One of the ‘alternative lending’ schemes that have arrived on the scene over the last few years is peer-to-peer lending (P2P), which is a type of crowdfunding.
Peer-to-peer lenders are individuals who lend out their money in return for earning interest. The lending is carried out through intermediaries who operate online platforms. Peer-to-peer lending to businesses – as opposed to lending to private individuals – is sometimes known as peer-to-business (P2B).
P2B lending is a fast growing sector. Some can lend between £5,000 - £1 million, with up to £250,000 being unsecured, depending on your circumstances. To qualify there may be requirements such as having been trading for at least 2-3 years and having a specific minimum turnover.
The advantages of P2B lending include quick decisions and fast availability of funds for approved applications. Interest rates are fixed for the duration of the loan. Loan terms can be flexible – from a few months to five years – and there are often no early repayment penalties.
The disadvantages include that interest rates can be quite high for some sites, as can set-up fees. Because your application may not be subject to quite the same degree of scrutiny by the lender as a bank might, you need to ensure that you’ll be able to repay the loan to avoid landing yourself with unmanageable debt. As repayment periods can be quite short, monthly repayments can be quite high.
Applying for P2B loans is normally a straightforward online process. Funding Circle for example, enables you to compare the monthly and total repayments for different loan amounts over various repayment periods.
There are various ways of raising funds by selling part of your ownership in your business.
Equity finance is a type of funding where you give someone equity (shares) in your business in return for their investment. The investor/s become shareholders in your business. If it does well they share its profits, but of course they stand to lose if things go wrong.Find out more
Another way of getting equity investment is through business angels. These are high net worth individuals investors who invest in early-stage businesses. But if you’re looking to significantly grow your business – e.g. through a new product or service – it may be worth investigating this type of funding.Find out more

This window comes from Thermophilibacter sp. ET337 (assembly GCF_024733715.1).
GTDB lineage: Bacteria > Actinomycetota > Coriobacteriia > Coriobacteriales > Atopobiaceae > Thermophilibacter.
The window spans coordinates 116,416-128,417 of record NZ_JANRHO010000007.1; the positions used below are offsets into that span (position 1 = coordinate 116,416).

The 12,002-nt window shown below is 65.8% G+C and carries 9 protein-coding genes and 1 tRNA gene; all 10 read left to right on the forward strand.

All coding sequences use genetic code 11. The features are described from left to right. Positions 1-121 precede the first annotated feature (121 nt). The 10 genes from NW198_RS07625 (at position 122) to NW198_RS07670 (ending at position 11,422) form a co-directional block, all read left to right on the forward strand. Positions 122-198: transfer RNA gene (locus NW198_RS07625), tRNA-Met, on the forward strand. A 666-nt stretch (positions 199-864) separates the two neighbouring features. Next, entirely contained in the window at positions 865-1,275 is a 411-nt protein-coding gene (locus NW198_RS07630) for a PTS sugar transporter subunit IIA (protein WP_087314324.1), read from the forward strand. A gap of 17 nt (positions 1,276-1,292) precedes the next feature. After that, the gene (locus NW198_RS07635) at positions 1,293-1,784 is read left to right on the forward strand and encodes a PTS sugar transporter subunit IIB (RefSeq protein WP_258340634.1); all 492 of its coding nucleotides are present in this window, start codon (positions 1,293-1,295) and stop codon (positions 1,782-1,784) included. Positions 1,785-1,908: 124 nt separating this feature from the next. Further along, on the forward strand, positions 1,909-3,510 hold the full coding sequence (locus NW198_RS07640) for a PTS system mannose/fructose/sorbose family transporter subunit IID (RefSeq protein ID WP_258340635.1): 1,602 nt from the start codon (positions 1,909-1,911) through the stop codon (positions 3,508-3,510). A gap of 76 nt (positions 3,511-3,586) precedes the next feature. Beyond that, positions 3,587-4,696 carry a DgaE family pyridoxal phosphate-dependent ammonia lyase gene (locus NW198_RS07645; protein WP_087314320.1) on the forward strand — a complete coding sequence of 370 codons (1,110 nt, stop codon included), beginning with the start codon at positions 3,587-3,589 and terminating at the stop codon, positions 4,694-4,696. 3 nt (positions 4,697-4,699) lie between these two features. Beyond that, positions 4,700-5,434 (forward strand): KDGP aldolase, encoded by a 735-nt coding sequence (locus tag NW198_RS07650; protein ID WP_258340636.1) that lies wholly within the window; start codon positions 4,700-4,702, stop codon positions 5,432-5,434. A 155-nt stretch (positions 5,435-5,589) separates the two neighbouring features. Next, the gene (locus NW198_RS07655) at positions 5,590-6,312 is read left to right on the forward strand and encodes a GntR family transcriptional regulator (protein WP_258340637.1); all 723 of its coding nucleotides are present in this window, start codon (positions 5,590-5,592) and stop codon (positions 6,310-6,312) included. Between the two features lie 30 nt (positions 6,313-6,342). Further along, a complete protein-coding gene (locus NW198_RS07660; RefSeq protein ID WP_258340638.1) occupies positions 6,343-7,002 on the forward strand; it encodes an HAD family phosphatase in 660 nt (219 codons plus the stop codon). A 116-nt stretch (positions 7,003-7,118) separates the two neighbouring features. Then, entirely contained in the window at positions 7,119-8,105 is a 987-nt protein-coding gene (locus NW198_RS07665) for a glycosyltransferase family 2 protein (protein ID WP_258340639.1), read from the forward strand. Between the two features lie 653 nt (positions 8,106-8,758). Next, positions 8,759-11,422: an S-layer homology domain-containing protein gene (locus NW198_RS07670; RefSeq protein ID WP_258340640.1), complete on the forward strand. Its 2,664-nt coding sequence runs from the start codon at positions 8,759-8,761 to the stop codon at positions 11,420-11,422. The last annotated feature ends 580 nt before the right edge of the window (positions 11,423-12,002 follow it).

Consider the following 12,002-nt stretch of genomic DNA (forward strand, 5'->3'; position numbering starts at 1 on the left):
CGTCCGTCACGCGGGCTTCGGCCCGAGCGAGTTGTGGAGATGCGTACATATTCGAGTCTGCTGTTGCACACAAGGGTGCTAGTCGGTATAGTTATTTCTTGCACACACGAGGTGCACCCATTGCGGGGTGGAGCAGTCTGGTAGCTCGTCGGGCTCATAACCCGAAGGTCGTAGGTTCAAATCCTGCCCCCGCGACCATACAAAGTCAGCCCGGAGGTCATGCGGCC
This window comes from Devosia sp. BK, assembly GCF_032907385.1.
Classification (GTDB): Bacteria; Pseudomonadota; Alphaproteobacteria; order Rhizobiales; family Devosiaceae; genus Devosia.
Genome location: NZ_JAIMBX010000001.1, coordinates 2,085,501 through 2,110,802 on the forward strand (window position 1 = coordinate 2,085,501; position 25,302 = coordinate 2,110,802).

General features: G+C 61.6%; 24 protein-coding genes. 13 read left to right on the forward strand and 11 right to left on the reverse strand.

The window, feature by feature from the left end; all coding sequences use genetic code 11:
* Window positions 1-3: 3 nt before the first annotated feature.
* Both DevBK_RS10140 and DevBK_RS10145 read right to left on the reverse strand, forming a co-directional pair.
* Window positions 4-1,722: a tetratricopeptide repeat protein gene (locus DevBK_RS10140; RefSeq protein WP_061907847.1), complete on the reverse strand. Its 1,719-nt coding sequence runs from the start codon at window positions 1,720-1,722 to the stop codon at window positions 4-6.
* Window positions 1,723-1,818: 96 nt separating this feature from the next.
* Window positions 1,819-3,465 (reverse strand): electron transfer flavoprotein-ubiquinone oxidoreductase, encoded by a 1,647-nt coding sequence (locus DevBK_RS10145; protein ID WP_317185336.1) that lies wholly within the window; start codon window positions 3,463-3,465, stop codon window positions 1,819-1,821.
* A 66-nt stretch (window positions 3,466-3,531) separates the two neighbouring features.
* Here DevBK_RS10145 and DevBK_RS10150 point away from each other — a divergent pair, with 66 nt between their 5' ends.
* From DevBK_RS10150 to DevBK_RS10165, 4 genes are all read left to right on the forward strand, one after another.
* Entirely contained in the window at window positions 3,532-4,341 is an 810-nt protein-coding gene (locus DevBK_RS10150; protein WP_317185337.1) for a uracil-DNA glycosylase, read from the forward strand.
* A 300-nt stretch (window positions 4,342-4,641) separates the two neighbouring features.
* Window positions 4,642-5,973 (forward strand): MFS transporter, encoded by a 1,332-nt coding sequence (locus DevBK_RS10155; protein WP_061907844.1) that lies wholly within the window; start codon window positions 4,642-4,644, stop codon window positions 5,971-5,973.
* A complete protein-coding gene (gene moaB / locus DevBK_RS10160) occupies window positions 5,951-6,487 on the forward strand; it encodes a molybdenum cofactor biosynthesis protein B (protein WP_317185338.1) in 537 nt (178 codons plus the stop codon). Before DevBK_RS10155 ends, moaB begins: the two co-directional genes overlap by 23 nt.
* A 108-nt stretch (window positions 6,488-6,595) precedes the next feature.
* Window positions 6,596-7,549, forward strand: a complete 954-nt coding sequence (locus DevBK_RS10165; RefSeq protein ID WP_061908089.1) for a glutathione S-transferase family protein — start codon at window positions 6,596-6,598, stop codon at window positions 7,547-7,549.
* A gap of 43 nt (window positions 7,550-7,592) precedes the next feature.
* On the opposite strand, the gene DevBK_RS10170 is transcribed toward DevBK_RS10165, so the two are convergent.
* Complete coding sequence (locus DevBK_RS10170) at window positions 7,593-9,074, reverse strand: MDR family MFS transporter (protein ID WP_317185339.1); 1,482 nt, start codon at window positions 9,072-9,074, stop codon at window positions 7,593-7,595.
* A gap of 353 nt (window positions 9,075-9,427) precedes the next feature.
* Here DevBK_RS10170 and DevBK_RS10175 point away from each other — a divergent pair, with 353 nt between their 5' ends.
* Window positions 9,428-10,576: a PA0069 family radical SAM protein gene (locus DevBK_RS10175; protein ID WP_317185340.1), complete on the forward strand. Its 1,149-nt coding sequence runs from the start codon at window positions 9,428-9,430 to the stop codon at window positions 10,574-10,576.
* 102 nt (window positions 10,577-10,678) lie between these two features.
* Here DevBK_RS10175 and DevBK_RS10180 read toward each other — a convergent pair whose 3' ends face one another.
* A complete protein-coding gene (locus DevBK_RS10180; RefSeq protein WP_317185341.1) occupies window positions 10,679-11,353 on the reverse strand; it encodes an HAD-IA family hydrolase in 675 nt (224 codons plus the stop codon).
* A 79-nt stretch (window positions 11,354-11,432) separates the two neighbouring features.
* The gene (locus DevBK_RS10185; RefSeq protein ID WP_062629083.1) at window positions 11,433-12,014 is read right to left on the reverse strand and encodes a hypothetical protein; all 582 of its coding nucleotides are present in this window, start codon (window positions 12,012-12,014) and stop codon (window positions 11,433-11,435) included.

If you’re looking for a significant investment to grow your business – say £500,000 or more – venture capital (VC) may be the answer. Venture capitalists invest in businesses through funds that are raised with private or public money.Find out more
Make sure that you budget for the costs involved in finding investors and concluding legal agreements with them. To raise a couple of hundred thousand pounds of equity investment may cost at least £20,000.Find out more
Mezzanine funding is a cross between a loan and an equity investment.
There are different types of mezzanine funding, but essentially the funder provides the business with a loan and if this isn’t paid back in full and on time, the lender is entitled to take a share in the business – in other words they get equity.
An advantage of mezzanine funding is that there is no need to provide company or personal assets as security against the loan. There’s not a huge amount of ‘due diligence’ so arranging mezzanine finance tends not to take as long or cost as much as other options.
The disadvantages of mezzanine funding include interest rates being high and of course the risk of giving up a stake in your business if things go wrong and you can’t repay the loan.
The UK Crowdfunding Association aims to promote crowdfunding as a valuable and viable way for UK businesses, projects or ventures to raise funds.Read more